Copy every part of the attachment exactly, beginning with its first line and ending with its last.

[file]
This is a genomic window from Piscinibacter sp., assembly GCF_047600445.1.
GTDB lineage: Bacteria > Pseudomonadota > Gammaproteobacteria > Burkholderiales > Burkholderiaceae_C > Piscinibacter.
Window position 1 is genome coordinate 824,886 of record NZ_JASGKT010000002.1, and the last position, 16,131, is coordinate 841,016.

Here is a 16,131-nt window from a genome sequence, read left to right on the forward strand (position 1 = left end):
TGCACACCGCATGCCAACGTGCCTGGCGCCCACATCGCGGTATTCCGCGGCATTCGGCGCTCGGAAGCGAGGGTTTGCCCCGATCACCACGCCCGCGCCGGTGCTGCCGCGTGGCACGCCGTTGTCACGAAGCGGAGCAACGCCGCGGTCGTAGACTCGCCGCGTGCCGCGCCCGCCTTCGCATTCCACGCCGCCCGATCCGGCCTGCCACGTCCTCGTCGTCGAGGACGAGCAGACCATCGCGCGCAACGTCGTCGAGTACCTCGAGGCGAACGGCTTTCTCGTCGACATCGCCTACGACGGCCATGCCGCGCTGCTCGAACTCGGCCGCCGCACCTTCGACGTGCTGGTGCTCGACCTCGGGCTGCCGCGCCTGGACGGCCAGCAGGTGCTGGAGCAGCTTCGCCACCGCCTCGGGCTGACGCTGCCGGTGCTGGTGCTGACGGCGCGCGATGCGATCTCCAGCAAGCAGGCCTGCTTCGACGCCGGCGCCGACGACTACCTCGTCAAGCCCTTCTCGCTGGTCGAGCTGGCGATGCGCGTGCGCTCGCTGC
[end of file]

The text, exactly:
This is a genomic window from Piscinibacter sp., assembly GCF_047600445.1.
GTDB lineage: Bacteria > Pseudomonadota > Gammaproteobacteria > Burkholderiales > Burkholderiaceae_C > Piscinibacter.
Window position 1 is genome coordinate 824,886 of record NZ_JASGKT010000002.1, and the last position, 16,131, is coordinate 841,016.

Here is a 16,131-nt window from a genome sequence, read left to right on the forward strand (position 1 = left end):
TGCACACCGCATGCCAACGTGCCTGGCGCCCACATCGCGGTATTCCGCGGCATTCGGCGCTCGGAAGCGAGGGTTTGCCCCGATCACCACGCCCGCGCCGGTGCTGCCGCGTGGCACGCCGTTGTCACGAAGCGGAGCAACGCCGCGGTCGTAGACTCGCCGCGTGCCGCGCCCGCCTTCGCATTCCACGCCGCCCGATCCGGCCTGCCACGTCCTCGTCGTCGAGGACGAGCAGACCATCGCGCGCAACGTCGTCGAGTACCTCGAGGCGAACGGCTTTCTCGTCGACATCGCCTACGACGGCCATGCCGCGCTGCTCGAACTCGGCCGCCGCACCTTCGACGTGCTGGTGCTCGACCTCGGGCTGCCGCGCCTGGACGGCCAGCAGGTGCTGGAGCAGCTTCGCCACCGCCTCGGGCTGACGCTGCCGGTGCTGGTGCTGACGGCGCGCGATGCGATCTCCAGCAAGCAGGCCTGCTTCGACGCCGGCGCCGACGACTACCTCGTCAAGCCCTTCTCGCTGGTCGAGCTGGCGATGCGCGTGCGCTCGCTGC